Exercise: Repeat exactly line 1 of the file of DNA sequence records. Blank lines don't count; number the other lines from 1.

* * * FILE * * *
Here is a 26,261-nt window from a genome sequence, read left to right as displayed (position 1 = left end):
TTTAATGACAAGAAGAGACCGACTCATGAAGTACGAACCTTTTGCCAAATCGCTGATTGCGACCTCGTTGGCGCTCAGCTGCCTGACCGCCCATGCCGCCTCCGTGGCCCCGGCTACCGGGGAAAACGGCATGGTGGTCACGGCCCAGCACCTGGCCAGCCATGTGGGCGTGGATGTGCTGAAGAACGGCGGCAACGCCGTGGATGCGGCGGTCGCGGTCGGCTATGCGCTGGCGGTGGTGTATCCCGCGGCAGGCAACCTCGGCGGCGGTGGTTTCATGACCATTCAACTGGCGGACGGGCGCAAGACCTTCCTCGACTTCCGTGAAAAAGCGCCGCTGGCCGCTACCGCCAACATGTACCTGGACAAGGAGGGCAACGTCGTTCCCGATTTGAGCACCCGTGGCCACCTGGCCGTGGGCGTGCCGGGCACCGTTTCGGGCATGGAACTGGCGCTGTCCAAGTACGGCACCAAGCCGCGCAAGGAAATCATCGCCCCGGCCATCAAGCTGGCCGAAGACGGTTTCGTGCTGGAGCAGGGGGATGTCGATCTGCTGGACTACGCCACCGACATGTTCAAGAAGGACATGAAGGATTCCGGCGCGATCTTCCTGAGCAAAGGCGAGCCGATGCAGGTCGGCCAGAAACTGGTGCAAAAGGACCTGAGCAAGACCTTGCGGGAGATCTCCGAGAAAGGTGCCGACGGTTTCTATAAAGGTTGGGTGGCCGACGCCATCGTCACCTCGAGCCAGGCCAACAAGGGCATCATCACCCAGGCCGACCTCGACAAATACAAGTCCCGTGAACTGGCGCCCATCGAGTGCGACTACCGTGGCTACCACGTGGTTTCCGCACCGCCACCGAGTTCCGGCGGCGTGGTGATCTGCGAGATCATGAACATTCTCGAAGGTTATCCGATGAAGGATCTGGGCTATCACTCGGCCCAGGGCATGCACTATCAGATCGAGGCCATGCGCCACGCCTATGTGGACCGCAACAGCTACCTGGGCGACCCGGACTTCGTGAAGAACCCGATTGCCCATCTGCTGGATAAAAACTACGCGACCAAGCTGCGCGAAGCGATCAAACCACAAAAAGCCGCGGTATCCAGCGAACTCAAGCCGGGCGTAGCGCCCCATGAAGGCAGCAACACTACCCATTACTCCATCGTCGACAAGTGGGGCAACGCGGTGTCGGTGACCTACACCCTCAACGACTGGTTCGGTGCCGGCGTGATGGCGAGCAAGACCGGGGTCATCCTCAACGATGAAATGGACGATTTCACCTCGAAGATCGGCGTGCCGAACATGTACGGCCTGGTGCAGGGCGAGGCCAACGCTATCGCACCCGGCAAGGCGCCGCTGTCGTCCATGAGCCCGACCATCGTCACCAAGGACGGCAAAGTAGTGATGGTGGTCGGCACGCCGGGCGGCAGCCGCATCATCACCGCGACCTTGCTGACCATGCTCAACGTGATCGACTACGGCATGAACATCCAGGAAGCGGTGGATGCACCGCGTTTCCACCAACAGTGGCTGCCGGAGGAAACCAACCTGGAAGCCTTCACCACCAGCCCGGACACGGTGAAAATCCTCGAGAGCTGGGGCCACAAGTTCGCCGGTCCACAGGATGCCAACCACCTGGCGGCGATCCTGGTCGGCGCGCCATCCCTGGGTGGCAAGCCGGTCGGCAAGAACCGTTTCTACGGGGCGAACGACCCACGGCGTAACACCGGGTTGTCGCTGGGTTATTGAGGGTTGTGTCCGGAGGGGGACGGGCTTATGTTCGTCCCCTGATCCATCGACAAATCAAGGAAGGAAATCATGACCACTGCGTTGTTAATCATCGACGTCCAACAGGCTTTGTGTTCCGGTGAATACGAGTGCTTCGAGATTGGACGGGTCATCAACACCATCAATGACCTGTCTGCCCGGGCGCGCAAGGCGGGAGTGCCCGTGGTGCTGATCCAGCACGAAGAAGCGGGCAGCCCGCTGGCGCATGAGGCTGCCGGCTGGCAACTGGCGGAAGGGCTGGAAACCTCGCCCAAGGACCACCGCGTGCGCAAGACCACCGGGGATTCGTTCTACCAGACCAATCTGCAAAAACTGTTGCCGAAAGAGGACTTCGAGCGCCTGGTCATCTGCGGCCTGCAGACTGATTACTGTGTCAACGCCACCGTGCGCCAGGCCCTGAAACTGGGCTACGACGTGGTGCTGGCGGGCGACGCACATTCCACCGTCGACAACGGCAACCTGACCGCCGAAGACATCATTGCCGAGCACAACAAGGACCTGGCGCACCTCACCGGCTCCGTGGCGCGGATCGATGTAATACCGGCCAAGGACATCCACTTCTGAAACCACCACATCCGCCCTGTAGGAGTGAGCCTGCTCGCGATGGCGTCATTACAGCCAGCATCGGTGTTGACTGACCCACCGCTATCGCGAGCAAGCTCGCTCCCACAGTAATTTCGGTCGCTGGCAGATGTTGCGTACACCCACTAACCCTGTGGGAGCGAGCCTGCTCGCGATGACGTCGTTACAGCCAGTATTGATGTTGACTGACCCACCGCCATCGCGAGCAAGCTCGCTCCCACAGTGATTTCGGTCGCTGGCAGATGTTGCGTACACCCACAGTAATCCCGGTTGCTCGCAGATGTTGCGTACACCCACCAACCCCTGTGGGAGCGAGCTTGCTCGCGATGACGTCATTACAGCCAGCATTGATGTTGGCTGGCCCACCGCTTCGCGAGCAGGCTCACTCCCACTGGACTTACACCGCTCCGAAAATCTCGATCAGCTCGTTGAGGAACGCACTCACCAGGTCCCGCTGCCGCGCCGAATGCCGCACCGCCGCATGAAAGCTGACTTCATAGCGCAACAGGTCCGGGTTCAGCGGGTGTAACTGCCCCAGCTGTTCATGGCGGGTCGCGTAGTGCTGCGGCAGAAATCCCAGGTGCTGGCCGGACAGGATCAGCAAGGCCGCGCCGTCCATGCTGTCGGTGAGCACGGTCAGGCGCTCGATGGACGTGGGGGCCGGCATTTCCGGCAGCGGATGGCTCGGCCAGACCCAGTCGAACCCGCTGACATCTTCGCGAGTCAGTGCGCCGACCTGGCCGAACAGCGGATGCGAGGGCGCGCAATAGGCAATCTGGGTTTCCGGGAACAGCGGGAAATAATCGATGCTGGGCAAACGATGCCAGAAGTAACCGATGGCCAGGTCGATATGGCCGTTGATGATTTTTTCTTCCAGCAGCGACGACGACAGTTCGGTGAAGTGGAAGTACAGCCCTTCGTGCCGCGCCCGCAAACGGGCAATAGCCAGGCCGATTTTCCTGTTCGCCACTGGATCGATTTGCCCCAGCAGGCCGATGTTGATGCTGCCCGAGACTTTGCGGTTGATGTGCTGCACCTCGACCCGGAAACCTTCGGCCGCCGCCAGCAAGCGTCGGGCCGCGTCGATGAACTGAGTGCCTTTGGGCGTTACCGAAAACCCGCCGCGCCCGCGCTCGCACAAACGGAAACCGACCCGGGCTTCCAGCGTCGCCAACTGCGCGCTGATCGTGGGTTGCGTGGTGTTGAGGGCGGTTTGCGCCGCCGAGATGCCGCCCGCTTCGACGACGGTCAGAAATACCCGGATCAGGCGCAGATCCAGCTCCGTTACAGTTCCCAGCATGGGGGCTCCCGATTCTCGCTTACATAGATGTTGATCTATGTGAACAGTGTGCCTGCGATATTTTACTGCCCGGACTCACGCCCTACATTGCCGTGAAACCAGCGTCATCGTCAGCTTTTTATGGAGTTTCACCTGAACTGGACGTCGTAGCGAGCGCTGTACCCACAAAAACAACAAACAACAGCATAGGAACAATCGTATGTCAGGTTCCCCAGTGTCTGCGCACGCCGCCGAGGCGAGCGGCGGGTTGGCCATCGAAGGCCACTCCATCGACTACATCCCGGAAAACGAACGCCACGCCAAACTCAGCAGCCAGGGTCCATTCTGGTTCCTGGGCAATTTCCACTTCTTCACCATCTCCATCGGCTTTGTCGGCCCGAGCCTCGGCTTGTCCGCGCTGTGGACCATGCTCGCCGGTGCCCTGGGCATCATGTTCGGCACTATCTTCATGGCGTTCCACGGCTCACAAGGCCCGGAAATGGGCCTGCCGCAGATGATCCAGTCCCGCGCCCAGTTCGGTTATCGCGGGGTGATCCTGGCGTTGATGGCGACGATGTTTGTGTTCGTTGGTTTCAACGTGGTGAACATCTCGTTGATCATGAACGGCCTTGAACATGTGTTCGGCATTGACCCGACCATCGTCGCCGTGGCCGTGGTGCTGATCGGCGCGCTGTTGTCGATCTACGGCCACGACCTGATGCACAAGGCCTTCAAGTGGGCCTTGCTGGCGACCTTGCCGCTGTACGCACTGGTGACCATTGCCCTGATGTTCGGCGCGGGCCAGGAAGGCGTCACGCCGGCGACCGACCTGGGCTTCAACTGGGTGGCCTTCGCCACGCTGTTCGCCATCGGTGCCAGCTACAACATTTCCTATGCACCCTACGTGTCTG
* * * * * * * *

Here is a 26,261-nt window from a genome sequence, read left to right as displayed (position 1 = left end):